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The Relationship of Personality to the Selection of a Required Physical Education Activity by College Women

Description: This investigation was designed to determine whether or not a significant relationship existed between personality and the selection of a required physical education activity and whether or not personality traits exhibited by freshman women were related to specific type activities. Sources of data were 107 freshman women enrolled in activity classes at North Texas State University, 1974-75. The Cattell 16 Personality Factor Inventory, Form A and an information sheet were the instruments utilized in the study. An analysis of variance was calculated to ascertain whether or not differences existed among the four groups in personality scores. This study concluded that no significant relationship appeared to exist between personality and the selection of specific physical activities.
Date: December 1975
Creator: Pulliam, Janet M.
Partner: UNT Libraries

Group Systematic Desensitization with Test-Anxious College Students

Description: The purposes of the present investigation were (1) to determine whether systematic desensitization could be administered in a group setting, (2) to evaluate the stability of any reductions in test-anxiety which resulted from group desensitization, and (3) to make recommendations for counseling research and practice which were warranted by the results of the investigation.
Date: June 1970
Creator: Taylor, Davis W.
Partner: UNT Libraries

Relationship of Female Acceptance or Rejection of Double Sex Standards to Selected Variables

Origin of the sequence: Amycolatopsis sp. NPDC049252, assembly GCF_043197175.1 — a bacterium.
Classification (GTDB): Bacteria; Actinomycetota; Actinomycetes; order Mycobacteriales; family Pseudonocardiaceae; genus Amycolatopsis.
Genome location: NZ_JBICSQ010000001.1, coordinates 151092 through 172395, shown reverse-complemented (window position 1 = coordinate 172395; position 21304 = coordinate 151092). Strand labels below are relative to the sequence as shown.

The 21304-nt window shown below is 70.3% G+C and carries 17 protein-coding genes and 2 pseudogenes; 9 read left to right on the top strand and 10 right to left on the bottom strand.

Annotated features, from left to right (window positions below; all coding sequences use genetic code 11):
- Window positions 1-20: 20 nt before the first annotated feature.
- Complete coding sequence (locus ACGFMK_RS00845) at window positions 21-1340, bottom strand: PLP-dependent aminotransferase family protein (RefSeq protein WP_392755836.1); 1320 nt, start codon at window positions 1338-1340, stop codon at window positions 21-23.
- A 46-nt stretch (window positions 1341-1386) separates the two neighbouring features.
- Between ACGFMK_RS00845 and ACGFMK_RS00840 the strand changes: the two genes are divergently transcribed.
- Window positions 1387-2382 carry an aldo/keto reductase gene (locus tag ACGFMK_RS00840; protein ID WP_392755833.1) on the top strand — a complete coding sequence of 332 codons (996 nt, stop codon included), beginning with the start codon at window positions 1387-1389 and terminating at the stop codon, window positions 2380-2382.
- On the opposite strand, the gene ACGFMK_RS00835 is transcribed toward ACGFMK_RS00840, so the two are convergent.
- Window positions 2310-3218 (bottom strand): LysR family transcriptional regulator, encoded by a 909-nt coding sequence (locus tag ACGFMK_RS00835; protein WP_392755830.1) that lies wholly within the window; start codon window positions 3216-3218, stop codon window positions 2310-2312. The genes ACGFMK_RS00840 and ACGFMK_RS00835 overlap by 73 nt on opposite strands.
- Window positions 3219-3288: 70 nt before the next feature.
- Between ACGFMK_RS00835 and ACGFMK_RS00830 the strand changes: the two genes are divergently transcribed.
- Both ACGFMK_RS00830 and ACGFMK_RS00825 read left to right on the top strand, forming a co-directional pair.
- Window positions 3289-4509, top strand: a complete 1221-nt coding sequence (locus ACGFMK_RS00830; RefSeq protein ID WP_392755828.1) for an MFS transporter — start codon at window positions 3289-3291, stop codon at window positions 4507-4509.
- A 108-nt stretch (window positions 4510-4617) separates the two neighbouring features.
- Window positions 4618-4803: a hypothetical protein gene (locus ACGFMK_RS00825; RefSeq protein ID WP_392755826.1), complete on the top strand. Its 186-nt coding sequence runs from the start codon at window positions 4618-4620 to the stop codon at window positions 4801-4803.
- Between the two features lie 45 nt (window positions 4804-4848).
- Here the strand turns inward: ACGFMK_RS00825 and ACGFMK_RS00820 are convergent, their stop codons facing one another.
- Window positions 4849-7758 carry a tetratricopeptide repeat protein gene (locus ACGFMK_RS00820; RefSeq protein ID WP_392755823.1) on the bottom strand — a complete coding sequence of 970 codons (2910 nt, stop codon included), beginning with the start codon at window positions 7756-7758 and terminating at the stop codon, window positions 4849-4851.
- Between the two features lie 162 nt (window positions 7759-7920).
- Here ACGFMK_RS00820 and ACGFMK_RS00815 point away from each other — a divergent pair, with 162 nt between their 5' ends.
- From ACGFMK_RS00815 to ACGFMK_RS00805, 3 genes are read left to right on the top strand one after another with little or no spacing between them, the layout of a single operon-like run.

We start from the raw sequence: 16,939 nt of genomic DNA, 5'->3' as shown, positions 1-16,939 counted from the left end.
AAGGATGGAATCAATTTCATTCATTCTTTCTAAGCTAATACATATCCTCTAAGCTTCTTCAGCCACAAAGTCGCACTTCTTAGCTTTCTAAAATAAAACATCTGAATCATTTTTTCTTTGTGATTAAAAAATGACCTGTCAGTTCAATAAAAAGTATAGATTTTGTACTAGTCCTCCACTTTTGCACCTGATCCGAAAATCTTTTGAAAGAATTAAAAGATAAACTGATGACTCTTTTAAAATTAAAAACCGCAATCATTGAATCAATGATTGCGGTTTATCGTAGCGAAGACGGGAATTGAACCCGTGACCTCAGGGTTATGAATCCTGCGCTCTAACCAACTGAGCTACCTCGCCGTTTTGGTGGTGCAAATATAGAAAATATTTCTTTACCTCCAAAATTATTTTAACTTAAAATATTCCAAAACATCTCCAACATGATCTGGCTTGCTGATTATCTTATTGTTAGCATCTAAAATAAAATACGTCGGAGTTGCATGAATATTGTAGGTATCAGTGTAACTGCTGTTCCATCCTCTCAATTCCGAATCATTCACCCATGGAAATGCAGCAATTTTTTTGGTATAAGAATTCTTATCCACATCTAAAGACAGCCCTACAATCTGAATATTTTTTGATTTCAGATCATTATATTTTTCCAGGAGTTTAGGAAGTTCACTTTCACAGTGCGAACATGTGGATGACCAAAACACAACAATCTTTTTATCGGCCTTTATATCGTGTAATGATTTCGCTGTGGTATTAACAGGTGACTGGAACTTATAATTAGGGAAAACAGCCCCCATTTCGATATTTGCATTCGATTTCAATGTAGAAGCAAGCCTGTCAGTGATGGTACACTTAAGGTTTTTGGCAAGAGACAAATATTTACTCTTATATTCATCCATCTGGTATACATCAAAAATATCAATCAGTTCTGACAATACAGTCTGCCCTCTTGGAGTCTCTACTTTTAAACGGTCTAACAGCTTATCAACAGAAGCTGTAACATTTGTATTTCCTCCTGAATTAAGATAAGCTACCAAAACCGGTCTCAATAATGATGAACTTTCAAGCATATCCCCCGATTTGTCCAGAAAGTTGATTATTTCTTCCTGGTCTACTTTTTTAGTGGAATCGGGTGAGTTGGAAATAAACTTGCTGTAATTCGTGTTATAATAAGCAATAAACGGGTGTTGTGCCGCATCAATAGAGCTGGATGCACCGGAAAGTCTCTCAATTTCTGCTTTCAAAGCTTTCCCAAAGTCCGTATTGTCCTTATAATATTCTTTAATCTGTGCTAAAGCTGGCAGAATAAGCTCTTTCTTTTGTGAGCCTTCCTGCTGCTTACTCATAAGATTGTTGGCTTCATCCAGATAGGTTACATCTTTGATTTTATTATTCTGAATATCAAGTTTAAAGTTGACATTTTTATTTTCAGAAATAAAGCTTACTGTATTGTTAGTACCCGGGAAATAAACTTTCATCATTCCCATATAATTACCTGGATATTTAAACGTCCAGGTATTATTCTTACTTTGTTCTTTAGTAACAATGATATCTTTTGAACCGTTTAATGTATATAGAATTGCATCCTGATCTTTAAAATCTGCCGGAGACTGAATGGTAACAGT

Description: The problem of this study was to determine the relationship of double sex standards to achievement and to selected personality variables of female college students. The following hypotheses were formulated: Hypothesis 1 Women with low acceptance of double sex standards will be found to have a higher grade-point average than will women with high acceptance of double sex standards. Hypothesis 2 Women with low acceptance of double sex standards will have greater internal locus of control than will women with high acceptance of double sex standards. Hypothesis 3 Women with high acceptance of double sex standards will be more influenced by powerful others than will women with low acceptance of double sex standards. Hypothesis 4 Women with high acceptance of double sex standards will show a greater tendency to believe that chance controls their lives than will women with low acceptance of double sex standards. Hypothesis 5 Women with high acceptance of double sex standards will have a greater fear of negative evaluation than will women with low acceptance of double sex standards. Hypothesis 6 Women with low acceptance of double sex standards will show more motivation to succeed than will women with high acceptance of double sex standards. The testing of hypotheses resulted in rejection of Hypothesis 1 and Hypothesis 6, and acceptance of the remaining four hypotheses. The conclusions, limited to the subjects included in the study, are that women who differ greatly on the subject of equality between the sexes do not differ in their scholastic achievement or in their motivation to succeed. In terms of the variable of locus of control, it is concluded that in the two groups studied women who show high support for equality between the sexes are more internal and women who show low support for equality are more external as a ...